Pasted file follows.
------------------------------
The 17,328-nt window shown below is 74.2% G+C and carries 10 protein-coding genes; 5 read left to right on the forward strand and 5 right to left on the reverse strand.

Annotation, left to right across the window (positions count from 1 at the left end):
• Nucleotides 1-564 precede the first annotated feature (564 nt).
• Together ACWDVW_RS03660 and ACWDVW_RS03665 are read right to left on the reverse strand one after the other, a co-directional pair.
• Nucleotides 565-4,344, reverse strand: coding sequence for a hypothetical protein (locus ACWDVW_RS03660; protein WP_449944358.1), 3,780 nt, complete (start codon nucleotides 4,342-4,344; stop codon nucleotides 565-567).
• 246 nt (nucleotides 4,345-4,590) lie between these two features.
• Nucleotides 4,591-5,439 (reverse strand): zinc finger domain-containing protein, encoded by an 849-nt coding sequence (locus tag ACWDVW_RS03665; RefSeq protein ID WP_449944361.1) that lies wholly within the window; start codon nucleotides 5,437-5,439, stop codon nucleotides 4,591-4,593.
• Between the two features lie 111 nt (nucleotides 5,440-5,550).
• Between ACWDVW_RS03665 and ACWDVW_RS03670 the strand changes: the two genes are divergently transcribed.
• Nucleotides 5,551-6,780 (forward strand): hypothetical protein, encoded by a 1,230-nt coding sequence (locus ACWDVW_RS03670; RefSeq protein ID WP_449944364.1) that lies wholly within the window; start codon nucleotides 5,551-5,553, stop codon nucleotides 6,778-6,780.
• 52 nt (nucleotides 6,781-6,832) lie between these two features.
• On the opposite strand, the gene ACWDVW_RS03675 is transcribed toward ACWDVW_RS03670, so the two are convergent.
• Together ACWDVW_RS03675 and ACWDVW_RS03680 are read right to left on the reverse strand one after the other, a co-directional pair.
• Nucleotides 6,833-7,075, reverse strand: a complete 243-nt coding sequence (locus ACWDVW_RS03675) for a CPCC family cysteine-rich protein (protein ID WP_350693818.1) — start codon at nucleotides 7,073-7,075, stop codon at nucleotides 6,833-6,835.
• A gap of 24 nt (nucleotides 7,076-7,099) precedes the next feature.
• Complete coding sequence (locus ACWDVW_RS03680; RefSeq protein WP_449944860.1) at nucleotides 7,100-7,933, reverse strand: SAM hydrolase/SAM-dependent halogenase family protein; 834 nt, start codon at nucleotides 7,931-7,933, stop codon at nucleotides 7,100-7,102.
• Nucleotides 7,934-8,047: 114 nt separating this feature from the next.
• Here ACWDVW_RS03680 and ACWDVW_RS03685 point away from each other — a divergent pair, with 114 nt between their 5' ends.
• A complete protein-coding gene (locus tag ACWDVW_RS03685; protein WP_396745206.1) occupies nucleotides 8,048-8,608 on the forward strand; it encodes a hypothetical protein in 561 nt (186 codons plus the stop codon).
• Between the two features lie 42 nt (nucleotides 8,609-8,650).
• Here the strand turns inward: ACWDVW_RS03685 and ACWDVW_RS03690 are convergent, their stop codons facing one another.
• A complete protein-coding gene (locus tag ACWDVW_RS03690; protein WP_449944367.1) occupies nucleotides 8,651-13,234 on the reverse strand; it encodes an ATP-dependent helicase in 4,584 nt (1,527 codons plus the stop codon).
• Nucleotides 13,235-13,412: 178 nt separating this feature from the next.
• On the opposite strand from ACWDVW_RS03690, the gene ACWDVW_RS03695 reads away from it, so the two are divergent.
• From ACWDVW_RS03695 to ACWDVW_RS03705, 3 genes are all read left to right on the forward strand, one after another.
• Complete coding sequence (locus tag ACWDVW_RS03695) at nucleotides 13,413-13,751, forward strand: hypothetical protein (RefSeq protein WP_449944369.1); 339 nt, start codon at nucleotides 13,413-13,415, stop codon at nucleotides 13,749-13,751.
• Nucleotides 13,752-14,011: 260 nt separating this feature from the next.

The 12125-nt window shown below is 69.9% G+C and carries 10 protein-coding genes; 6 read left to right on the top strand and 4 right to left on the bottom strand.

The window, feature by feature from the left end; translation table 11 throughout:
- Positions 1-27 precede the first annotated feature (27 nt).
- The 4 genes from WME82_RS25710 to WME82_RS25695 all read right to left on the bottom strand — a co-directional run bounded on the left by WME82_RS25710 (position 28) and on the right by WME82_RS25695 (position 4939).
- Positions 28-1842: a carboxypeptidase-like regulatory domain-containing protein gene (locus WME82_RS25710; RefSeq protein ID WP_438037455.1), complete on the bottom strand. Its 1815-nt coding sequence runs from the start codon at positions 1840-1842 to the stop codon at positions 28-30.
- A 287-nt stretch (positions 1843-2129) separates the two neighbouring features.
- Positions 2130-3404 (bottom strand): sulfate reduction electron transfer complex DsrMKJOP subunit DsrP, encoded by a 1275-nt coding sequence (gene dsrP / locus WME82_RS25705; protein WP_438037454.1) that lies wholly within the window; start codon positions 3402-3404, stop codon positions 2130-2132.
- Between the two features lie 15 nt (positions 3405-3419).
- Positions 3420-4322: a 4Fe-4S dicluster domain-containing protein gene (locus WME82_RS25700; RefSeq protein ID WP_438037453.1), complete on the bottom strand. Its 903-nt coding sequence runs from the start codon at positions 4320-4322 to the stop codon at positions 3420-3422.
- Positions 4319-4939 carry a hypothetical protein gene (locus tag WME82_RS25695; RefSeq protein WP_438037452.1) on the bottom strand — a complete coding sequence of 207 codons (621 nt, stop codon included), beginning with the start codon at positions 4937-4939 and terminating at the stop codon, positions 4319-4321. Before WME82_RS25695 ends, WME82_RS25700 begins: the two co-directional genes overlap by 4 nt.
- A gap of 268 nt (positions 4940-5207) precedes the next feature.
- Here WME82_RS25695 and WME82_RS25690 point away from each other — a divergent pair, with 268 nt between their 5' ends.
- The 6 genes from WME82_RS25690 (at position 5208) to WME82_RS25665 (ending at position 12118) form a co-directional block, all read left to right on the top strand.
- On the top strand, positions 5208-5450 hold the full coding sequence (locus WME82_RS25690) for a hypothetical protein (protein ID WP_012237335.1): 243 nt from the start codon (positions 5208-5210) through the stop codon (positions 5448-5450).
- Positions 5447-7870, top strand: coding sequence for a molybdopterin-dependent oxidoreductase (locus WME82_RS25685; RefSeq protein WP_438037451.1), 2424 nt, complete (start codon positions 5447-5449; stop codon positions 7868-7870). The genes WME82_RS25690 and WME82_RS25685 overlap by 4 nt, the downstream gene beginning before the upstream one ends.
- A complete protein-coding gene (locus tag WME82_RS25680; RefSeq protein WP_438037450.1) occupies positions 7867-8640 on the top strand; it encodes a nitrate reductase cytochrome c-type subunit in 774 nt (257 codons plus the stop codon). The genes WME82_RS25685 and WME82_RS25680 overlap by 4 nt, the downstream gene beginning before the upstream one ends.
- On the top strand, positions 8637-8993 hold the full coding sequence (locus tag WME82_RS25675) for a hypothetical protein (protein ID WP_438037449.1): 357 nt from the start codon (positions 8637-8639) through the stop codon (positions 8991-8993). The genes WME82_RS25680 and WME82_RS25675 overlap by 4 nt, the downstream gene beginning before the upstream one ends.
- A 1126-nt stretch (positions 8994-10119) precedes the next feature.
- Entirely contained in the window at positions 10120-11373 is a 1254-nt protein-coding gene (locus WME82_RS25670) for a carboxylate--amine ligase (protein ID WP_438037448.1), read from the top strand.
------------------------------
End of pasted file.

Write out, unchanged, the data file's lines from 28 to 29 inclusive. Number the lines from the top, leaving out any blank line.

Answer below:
The 12125-nt window shown below is 69.9% G+C and carries 10 protein-coding genes; 6 read left to right on the top strand and 4 right to left on the bottom strand.

The window, feature by feature from the left end; translation table 11 throughout: